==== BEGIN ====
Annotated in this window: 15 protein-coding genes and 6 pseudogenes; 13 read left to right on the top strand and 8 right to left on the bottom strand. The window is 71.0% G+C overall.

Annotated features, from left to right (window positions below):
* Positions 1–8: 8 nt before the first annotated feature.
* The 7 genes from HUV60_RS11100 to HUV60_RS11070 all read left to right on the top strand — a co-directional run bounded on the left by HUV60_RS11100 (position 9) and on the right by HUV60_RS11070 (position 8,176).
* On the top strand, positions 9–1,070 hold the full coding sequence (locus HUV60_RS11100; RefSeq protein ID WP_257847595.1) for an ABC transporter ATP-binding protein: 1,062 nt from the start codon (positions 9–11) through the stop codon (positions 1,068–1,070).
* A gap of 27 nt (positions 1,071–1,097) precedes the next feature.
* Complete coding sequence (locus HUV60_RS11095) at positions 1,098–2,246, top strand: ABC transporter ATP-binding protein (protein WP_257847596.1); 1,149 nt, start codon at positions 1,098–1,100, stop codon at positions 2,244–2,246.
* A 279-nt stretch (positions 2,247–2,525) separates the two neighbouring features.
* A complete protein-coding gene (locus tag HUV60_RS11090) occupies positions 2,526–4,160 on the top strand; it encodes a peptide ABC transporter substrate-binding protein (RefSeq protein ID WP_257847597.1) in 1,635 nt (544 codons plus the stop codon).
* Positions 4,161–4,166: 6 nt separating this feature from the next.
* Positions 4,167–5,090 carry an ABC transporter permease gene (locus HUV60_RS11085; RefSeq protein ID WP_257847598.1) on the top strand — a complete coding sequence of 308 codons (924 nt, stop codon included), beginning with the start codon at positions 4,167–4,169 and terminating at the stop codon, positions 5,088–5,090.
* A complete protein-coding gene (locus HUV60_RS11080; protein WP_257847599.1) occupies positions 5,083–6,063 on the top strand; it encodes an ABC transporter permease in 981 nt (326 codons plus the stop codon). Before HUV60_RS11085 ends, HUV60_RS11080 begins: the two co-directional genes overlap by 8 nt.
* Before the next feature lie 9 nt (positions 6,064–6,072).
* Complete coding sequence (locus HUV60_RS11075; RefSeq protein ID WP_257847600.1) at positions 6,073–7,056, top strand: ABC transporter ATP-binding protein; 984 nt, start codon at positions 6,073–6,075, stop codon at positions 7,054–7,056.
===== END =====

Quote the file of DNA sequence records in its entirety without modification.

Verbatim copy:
Annotated in this window: 15 protein-coding genes and 6 pseudogenes; 13 read left to right on the top strand and 8 right to left on the bottom strand. The window is 71.0% G+C overall.

Annotated features, from left to right (window positions below):
* Positions 1–8: 8 nt before the first annotated feature.
* The 7 genes from HUV60_RS11100 to HUV60_RS11070 all read left to right on the top strand — a co-directional run bounded on the left by HUV60_RS11100 (position 9) and on the right by HUV60_RS11070 (position 8,176).
* On the top strand, positions 9–1,070 hold the full coding sequence (locus HUV60_RS11100; RefSeq protein ID WP_257847595.1) for an ABC transporter ATP-binding protein: 1,062 nt from the start codon (positions 9–11) through the stop codon (positions 1,068–1,070).
* A gap of 27 nt (positions 1,071–1,097) precedes the next feature.
* Complete coding sequence (locus HUV60_RS11095) at positions 1,098–2,246, top strand: ABC transporter ATP-binding protein (protein WP_257847596.1); 1,149 nt, start codon at positions 1,098–1,100, stop codon at positions 2,244–2,246.
* A 279-nt stretch (positions 2,247–2,525) separates the two neighbouring features.
* A complete protein-coding gene (locus tag HUV60_RS11090) occupies positions 2,526–4,160 on the top strand; it encodes a peptide ABC transporter substrate-binding protein (RefSeq protein ID WP_257847597.1) in 1,635 nt (544 codons plus the stop codon).
* Positions 4,161–4,166: 6 nt separating this feature from the next.
* Positions 4,167–5,090 carry an ABC transporter permease gene (locus HUV60_RS11085; RefSeq protein ID WP_257847598.1) on the top strand — a complete coding sequence of 308 codons (924 nt, stop codon included), beginning with the start codon at positions 4,167–4,169 and terminating at the stop codon, positions 5,088–5,090.
* A complete protein-coding gene (locus HUV60_RS11080; protein WP_257847599.1) occupies positions 5,083–6,063 on the top strand; it encodes an ABC transporter permease in 981 nt (326 codons plus the stop codon). Before HUV60_RS11085 ends, HUV60_RS11080 begins: the two co-directional genes overlap by 8 nt.
* Before the next feature lie 9 nt (positions 6,064–6,072).
* Complete coding sequence (locus HUV60_RS11075; RefSeq protein ID WP_257847600.1) at positions 6,073–7,056, top strand: ABC transporter ATP-binding protein; 984 nt, start codon at positions 6,073–6,075, stop codon at positions 7,054–7,056.